Terebellum Apparent and Absolute Magnitudes

Terebellum has an apparent magnitude of 4.70 which is how bright we see the star from Earth. Apparent Magnitude is also known as Visual Magnitude. If you used the 1997 Parallax value, you would get an absolute magnitude of 2.82 If you used the 2007 Parallax value, you would get an absolute magnitude of 2.63. Magnitude, whether it be apparent/visual or absolute magnitude is measured by a number, the smaller the number, the brighter the Star is. Our own Sun is the brightest star and therefore has the lowest of all magnitudes, -26.74. A faint star will have a high number.

Distance to Terebellum

Using the original Hipparcos data that was released in 1997, the parallax to the star was given as 42.03 which gave the calculated distance to Terebellum as 77.60 light years away from Earth or 23.79 parsecs. It would take a spaceship travelling at the speed of light, 77.60 years to get there. We don't have the technology or spaceship that can carry people over that distance yet.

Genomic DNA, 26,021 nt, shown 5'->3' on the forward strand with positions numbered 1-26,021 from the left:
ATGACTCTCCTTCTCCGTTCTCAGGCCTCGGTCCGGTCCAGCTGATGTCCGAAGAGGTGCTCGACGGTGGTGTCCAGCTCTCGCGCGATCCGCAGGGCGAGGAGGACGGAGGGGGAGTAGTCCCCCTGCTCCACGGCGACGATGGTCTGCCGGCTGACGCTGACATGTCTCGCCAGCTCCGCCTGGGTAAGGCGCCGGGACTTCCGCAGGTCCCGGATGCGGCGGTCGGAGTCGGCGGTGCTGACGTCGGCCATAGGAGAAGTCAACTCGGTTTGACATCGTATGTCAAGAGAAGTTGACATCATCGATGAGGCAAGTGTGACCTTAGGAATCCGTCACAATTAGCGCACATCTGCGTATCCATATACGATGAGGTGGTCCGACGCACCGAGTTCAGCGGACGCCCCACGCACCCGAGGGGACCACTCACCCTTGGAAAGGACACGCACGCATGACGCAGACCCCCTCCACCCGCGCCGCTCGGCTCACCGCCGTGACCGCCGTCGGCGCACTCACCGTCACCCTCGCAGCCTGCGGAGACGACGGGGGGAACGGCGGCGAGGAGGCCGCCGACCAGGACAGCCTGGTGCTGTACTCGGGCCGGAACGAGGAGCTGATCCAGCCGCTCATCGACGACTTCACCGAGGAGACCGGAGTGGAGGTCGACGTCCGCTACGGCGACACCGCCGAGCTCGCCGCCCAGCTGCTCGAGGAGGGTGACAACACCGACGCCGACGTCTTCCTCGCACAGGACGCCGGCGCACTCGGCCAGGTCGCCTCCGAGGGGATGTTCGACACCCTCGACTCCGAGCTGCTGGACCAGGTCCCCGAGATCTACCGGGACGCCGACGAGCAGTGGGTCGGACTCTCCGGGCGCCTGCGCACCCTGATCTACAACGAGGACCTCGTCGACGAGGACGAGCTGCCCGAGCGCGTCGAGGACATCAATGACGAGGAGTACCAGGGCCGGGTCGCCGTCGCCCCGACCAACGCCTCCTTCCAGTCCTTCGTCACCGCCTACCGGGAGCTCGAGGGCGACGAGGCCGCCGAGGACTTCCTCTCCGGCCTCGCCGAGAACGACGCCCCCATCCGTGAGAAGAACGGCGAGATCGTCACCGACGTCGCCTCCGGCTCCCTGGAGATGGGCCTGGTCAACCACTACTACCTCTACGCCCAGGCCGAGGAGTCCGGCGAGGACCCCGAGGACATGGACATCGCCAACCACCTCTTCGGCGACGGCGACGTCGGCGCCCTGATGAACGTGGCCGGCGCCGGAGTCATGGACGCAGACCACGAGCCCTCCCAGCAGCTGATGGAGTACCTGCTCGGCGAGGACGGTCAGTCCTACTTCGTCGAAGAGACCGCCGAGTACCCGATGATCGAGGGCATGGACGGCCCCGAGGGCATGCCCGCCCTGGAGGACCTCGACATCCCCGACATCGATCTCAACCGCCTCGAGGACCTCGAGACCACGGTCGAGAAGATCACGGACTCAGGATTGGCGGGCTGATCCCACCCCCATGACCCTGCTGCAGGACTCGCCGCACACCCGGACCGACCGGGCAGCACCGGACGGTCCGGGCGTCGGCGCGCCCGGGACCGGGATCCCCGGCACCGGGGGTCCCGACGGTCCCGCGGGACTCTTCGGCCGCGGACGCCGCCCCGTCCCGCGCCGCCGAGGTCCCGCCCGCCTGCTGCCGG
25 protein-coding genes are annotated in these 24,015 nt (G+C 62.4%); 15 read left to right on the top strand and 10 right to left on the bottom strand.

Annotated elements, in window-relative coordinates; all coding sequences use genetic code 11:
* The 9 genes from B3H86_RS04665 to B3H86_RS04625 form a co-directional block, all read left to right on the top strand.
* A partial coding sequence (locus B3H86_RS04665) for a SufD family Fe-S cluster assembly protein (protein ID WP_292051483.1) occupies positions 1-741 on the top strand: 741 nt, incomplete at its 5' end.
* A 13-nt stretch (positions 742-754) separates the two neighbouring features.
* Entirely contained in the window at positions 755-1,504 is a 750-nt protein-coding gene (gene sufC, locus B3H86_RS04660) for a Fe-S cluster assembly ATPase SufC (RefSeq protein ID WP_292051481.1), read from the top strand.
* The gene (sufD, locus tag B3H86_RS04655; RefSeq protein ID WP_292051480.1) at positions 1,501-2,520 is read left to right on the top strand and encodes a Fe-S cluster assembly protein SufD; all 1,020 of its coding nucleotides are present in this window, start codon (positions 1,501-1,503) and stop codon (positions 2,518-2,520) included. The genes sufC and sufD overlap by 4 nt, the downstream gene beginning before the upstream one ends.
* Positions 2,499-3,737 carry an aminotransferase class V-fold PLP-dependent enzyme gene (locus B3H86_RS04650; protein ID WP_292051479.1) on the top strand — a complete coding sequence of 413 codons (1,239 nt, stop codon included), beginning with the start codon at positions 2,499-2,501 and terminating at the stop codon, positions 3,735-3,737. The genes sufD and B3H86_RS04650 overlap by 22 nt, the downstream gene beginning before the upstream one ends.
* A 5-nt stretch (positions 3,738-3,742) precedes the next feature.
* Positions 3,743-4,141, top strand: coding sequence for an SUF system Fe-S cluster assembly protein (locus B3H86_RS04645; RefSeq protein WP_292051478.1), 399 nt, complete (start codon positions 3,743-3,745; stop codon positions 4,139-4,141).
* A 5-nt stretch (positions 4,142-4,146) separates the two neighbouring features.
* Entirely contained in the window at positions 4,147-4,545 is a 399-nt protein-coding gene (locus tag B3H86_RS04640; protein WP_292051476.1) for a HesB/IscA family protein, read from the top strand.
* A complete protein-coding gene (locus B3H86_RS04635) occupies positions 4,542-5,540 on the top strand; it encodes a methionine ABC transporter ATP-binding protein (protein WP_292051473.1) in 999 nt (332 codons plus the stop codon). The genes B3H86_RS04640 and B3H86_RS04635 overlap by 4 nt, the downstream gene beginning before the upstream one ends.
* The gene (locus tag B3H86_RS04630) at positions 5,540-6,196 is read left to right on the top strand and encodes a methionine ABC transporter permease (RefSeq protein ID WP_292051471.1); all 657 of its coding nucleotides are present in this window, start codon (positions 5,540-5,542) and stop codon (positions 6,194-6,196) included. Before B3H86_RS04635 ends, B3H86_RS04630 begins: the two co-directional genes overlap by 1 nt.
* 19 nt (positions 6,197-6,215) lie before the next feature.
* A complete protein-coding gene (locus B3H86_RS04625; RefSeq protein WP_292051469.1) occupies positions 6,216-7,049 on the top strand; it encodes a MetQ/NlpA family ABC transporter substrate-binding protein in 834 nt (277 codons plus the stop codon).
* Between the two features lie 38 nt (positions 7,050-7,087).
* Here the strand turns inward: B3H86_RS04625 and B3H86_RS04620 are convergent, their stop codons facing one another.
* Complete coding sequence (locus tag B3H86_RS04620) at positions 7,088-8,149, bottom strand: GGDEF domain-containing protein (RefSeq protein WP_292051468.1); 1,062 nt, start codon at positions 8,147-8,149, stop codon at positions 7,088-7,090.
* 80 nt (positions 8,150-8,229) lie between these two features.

In 2007, Hipparcos data was revised with a new parallax of 38.48 which put Terebellum at a distance of 84.76 light years or 25.99 parsecs. It should not be taken as though the star is moving closer or further away from us. It is purely that the distance was recalculated.

The star's Galacto-Centric Distance is 7,377.00 Parsecs or 24,061.07 Light Years. The Galacto-Centric Distance is the distance from the star to the Centre of the Galaxy which is Sagittarius A*.

Source of Information